Wollants is a member of the N-VA herself and knows Francken personally. “In the past, that has sometimes led to some annoying discussions. But Marc has calmed down, also on social media. It probably has to do with growing older, but also with the massive media attention.”
According to Van Ranst, there is a shift within the N-VA itself. While after the 2019 elections, the party briefly negotiated with Vlaams Belang to form a Flemish coalition, De Wever has since indicated that’s no longer an option.
The virologist has also cooperated more with politicians from the N-VA, thereby getting to know them personally. “I’m allergic to the extreme right and that will never change. But the N-VA of 2020 is no longer a Vlaams Belang-light,” he said.
In addition to the death threats against him, Van Ranst has also been sued by an entrepreneur, who is linked to the Flemish nationalists, for accusations of causing economic damage. Van Ranst won the case.
Van Ranst often responds with humor to his detractors. When vandals spray-painted a bus stop with the message “Van Ranst, kiss my balls,” he turned down the “friendly invitation,” citing coronavirus restrictions. “Corona rules are corona rules,” he tweeted.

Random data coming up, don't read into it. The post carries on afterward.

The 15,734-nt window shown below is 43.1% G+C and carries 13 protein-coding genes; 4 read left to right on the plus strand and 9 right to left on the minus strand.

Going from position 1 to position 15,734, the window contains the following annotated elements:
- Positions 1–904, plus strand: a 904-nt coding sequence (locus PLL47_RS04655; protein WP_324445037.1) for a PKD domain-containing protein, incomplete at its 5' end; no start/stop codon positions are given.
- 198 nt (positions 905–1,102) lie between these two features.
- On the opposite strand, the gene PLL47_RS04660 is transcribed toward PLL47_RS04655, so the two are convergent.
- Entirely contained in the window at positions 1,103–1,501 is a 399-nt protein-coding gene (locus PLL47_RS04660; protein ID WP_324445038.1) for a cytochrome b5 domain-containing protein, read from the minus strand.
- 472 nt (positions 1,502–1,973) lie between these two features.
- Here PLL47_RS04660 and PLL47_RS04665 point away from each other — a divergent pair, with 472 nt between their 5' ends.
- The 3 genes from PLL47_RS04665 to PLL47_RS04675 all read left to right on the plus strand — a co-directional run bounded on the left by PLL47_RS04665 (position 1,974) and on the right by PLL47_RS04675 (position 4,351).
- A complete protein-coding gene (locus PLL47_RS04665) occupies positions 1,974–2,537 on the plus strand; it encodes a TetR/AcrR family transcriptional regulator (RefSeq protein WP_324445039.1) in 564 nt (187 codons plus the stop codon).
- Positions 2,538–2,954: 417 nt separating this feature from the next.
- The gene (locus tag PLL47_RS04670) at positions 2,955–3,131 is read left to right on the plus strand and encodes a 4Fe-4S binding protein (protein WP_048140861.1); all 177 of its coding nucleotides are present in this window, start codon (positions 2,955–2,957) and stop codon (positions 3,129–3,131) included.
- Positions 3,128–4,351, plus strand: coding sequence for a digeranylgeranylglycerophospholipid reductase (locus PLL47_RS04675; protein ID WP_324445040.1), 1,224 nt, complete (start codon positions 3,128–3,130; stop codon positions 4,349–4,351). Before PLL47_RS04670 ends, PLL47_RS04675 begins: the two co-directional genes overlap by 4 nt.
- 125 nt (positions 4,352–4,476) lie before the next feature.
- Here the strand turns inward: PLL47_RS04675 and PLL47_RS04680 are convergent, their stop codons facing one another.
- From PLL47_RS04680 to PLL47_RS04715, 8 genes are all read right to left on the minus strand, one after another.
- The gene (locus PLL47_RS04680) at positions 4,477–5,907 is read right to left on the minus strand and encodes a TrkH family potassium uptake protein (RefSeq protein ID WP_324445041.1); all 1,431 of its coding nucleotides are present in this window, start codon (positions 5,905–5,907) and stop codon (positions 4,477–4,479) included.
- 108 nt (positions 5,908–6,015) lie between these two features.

Van Ranst’s high profile has fired speculation about his ambitions. In a recent interview, he conceded he “discussed” an offer to become the national health minister with Conner Rousseau, the leader of the Flemish Socialist Party.
A person from the party said there was never a formal offer, but that Rousseau had indeed checked whether Van Ranst would be available in case the socialists would join an emergency government soon after the coronavirus broke out in March. But this never happened.
Jan Callebaut, a leading Belgian communications expert, said Van Ranst is “clearly charmed by the public recognition and feedback of wider segments of the population.” He thinks it’s credible to turn that into a political mandate at some point.
“This is someone who made a clear choice not to disappear into anonymity after the pandemic,” said Callebaut. “He makes every effort to keep a broad public relevance, which he could retain without the acuteness of the pandemic.”
Wollants agreed. “We’re used to not having him around as he combines so many things. He’s a total workaholic, always ready to take on something new. Who’s not to say he won’t become the next rector of our university?”
Van Ranst dismisses the suggestions. “There are few challenges that I won’t accept, but I love my job as a professor and the freedom that comes with it.”
He said he will enjoy a lighter pace once the pandemic is over, “and once I’m rested again, I’m sure I’ll create another sort of hellish situation for myself.”
Simon Van Dorpe contributed reporting.